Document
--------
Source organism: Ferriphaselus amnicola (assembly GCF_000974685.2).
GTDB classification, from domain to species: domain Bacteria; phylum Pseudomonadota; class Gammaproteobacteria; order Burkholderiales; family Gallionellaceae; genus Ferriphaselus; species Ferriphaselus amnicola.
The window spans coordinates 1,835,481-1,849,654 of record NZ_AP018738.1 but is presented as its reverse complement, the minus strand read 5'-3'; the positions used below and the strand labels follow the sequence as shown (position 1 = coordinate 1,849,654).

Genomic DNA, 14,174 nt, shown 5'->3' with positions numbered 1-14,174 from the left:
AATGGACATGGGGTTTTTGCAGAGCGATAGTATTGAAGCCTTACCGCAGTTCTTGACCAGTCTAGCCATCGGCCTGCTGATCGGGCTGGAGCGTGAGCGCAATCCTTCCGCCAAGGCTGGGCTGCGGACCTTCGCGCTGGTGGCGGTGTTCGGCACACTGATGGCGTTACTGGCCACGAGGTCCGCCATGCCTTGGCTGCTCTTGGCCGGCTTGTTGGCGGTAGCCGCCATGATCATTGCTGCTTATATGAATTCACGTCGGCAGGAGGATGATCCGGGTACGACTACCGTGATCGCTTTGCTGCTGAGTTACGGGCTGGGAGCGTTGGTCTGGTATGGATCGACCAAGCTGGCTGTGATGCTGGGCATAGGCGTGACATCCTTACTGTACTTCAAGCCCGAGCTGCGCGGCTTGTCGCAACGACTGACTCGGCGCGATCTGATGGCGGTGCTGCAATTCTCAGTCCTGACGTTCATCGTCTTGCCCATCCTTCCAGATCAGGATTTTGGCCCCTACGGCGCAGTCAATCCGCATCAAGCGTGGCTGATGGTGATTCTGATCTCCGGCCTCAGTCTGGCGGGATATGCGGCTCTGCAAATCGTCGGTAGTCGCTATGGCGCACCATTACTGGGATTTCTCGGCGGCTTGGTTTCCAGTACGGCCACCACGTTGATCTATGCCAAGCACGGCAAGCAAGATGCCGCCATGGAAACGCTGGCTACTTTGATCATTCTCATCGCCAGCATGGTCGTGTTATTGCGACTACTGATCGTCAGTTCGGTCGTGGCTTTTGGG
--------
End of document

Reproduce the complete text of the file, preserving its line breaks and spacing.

Source organism: Ferriphaselus amnicola (assembly GCF_000974685.2).
GTDB classification, from domain to species: domain Bacteria; phylum Pseudomonadota; class Gammaproteobacteria; order Burkholderiales; family Gallionellaceae; genus Ferriphaselus; species Ferriphaselus amnicola.
The window spans coordinates 1,835,481-1,849,654 of record NZ_AP018738.1 but is presented as its reverse complement, the minus strand read 5'-3'; the positions used below and the strand labels follow the sequence as shown (position 1 = coordinate 1,849,654).

Genomic DNA, 14,174 nt, shown 5'->3' with positions numbered 1-14,174 from the left:
AATGGACATGGGGTTTTTGCAGAGCGATAGTATTGAAGCCTTACCGCAGTTCTTGACCAGTCTAGCCATCGGCCTGCTGATCGGGCTGGAGCGTGAGCGCAATCCTTCCGCCAAGGCTGGGCTGCGGACCTTCGCGCTGGTGGCGGTGTTCGGCACACTGATGGCGTTACTGGCCACGAGGTCCGCCATGCCTTGGCTGCTCTTGGCCGGCTTGTTGGCGGTAGCCGCCATGATCATTGCTGCTTATATGAATTCACGTCGGCAGGAGGATGATCCGGGTACGACTACCGTGATCGCTTTGCTGCTGAGTTACGGGCTGGGAGCGTTGGTCTGGTATGGATCGACCAAGCTGGCTGTGATGCTGGGCATAGGCGTGACATCCTTACTGTACTTCAAGCCCGAGCTGCGCGGCTTGTCGCAACGACTGACTCGGCGCGATCTGATGGCGGTGCTGCAATTCTCAGTCCTGACGTTCATCGTCTTGCCCATCCTTCCAGATCAGGATTTTGGCCCCTACGGCGCAGTCAATCCGCATCAAGCGTGGCTGATGGTGATTCTGATCTCCGGCCTCAGTCTGGCGGGATATGCGGCTCTGCAAATCGTCGGTAGTCGCTATGGCGCACCATTACTGGGATTTCTCGGCGGCTTGGTTTCCAGTACGGCCACCACGTTGATCTATGCCAAGCACGGCAAGCAAGATGCCGCCATGGAAACGCTGGCTACTTTGATCATTCTCATCGCCAGCATGGTCGTGTTATTGCGACTACTGATCGTCAGTTCGGTCGTGGCTTTTGGG